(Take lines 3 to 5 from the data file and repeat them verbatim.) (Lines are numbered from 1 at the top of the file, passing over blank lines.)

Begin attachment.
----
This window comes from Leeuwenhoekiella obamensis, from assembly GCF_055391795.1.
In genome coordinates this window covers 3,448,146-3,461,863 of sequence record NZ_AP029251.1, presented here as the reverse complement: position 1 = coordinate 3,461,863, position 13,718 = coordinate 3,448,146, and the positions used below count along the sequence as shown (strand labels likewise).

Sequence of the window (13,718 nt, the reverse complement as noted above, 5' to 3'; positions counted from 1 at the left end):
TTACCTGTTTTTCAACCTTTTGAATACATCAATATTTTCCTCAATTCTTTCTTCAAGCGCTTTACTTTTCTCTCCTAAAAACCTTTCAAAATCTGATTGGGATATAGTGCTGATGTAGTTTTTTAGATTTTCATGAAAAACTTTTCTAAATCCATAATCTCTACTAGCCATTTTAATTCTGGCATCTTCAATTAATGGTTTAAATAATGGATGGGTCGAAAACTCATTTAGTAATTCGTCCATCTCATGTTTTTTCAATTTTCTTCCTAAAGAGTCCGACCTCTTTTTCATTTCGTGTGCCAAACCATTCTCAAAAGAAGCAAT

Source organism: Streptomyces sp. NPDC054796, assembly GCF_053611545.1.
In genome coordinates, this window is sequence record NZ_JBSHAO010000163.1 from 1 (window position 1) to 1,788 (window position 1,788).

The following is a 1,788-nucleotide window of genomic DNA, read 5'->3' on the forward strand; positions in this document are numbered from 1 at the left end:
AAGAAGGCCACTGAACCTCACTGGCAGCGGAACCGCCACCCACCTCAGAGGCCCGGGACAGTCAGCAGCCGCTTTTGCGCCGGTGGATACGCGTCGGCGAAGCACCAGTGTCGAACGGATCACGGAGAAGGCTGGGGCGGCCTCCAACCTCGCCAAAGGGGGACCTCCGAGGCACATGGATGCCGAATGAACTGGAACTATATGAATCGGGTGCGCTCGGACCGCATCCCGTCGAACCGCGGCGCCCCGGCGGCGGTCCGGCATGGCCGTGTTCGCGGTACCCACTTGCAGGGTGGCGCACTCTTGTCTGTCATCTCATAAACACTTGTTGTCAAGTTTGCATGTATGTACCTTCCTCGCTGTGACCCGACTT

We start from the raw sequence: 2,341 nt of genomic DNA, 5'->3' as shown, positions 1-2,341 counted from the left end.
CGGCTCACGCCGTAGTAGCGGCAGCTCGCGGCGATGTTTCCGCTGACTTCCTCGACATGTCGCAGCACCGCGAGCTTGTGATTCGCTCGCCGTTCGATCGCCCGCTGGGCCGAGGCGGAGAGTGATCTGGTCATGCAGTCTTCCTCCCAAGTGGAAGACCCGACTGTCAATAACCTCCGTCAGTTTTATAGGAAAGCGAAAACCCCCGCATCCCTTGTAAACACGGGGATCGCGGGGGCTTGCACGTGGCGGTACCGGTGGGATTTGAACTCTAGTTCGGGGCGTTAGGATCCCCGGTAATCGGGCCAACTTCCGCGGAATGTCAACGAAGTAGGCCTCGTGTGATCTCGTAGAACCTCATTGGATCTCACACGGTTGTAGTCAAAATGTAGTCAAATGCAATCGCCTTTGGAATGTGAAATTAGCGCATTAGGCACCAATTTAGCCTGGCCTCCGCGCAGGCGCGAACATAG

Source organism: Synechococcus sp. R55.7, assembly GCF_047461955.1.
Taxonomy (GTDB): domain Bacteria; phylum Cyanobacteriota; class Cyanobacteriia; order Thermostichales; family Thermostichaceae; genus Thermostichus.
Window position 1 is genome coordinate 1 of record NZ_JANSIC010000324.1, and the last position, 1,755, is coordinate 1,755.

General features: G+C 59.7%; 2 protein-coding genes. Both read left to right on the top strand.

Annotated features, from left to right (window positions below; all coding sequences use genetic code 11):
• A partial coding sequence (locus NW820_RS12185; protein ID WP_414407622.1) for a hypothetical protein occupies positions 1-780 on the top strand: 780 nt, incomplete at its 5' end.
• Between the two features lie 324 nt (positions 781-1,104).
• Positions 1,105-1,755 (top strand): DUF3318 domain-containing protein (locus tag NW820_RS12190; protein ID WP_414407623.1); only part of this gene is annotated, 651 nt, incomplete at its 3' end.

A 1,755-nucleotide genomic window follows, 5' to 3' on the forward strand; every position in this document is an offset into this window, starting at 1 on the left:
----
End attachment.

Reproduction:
Sequence of the window (13,718 nt, the reverse complement as noted above, 5' to 3'; positions counted from 1 at the left end):
TTACCTGTTTTTCAACCTTTTGAATACATCAATATTTTCCTCAATTCTTTCTTCAAGCGCTTTACTTTTCTCTCCTAAAAACCTTTCAAAATCTGATTGGGATATAGTGCTGATGTAGTTTTTTAGATTTTCATGAAAAACTTTTCTAAATCCATAATCTCTACTAGCCATTTTAATTCTGGCATCTTCAATTAATGGTTTAAATAATGGATGGGTCGAAAACTCATTTAGTAATTCGTCCATCTCATGTTTTTTCAATTTTCTTCCTAAAGAGTCCGACCTCTTTTTCATTTCGTGTGCCAAACCATTCTCAAAAGAAGCAAT

Source organism: Streptomyces sp. NPDC054796, assembly GCF_053611545.1.